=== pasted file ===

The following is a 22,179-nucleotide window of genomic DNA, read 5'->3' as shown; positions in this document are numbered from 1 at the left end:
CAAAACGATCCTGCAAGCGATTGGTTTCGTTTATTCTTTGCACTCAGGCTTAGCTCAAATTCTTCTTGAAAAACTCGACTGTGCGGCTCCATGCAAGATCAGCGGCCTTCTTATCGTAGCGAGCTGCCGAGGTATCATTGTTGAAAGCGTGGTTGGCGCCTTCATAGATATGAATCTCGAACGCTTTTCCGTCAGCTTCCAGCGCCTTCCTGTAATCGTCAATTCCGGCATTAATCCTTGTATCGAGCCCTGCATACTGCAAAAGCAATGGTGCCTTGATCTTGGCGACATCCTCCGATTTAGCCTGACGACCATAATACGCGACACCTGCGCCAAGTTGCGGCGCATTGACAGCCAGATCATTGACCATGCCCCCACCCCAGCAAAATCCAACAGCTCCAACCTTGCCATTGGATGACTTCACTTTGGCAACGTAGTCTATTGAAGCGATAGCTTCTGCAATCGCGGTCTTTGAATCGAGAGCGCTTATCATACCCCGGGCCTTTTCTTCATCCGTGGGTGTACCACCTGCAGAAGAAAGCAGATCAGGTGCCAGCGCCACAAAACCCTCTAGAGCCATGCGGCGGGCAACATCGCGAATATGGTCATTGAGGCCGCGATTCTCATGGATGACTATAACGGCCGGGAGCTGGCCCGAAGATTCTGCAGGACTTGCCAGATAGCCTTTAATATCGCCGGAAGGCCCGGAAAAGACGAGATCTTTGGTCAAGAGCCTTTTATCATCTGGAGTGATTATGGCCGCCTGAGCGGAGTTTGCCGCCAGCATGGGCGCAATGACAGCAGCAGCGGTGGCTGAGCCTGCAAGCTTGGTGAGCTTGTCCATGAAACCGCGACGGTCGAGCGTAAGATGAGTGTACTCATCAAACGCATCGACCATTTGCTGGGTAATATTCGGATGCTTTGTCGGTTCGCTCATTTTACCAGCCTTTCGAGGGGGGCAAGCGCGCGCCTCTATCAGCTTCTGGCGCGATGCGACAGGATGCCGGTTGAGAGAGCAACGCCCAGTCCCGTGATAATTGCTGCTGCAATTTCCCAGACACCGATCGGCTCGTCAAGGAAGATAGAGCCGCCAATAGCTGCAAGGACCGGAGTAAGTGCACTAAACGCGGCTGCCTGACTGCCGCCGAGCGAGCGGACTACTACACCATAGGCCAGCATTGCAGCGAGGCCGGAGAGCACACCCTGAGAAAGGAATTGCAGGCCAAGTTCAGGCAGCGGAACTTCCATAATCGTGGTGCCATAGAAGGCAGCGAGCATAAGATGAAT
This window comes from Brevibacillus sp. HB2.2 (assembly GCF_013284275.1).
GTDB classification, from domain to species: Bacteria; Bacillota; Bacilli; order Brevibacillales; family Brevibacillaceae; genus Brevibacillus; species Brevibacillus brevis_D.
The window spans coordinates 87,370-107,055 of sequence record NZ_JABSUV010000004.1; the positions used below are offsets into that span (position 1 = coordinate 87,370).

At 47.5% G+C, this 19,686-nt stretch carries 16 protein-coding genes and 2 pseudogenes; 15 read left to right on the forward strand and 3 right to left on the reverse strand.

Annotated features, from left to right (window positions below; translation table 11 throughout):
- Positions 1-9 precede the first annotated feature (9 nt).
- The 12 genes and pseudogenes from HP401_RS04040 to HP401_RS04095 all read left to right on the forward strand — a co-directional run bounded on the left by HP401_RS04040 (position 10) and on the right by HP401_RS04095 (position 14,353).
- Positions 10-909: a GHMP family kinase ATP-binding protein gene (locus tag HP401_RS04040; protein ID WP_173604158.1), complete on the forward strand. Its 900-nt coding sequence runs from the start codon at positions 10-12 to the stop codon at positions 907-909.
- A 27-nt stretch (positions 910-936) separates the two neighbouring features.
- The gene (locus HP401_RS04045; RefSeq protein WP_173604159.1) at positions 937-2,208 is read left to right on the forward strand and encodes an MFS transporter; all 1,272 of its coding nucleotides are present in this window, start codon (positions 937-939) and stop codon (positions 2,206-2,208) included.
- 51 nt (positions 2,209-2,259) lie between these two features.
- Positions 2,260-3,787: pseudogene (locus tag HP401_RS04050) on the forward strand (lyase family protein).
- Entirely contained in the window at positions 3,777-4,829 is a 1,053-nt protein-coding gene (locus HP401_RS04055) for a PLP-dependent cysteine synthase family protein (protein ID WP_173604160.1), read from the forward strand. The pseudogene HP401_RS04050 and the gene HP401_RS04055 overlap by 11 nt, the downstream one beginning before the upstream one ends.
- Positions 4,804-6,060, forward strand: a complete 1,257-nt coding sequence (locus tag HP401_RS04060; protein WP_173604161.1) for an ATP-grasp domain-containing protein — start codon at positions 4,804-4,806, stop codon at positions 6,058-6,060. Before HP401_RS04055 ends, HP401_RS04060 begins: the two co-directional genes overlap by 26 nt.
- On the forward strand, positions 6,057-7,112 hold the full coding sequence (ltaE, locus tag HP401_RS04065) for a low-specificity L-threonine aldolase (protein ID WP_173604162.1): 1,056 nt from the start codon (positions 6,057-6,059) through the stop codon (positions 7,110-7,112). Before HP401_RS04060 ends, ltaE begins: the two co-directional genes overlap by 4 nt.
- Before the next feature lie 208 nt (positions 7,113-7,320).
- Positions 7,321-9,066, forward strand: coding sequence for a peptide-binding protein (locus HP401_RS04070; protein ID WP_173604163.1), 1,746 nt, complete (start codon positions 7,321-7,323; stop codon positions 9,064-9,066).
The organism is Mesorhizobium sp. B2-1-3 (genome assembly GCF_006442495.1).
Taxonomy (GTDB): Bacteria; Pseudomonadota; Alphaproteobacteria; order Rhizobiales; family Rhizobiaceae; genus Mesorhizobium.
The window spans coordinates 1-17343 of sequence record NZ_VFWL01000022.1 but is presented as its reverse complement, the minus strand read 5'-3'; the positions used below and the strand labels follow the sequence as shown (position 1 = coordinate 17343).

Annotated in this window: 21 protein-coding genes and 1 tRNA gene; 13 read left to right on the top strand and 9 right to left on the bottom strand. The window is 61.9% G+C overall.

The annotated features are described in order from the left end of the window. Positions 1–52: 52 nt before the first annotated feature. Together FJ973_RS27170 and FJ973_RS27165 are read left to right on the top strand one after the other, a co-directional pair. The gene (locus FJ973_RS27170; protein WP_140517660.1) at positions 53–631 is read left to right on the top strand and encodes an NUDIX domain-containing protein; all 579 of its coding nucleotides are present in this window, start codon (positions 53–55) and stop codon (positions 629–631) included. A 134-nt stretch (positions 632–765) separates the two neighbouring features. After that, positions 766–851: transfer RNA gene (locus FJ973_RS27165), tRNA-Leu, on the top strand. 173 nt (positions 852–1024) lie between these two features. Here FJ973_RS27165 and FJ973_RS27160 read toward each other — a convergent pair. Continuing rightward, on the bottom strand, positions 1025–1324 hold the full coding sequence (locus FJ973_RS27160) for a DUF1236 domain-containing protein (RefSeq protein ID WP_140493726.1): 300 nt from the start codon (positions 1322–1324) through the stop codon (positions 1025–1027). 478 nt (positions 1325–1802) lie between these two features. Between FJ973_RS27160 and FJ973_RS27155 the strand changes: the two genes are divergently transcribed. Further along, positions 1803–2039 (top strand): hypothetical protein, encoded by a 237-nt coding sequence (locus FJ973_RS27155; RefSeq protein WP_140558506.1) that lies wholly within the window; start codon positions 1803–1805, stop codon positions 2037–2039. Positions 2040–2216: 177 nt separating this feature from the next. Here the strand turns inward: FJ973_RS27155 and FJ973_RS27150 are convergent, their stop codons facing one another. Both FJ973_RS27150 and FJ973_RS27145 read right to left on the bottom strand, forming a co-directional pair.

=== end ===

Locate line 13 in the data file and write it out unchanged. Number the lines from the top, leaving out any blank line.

- 51 nt (positions 2,209-2,259) lie between these two features.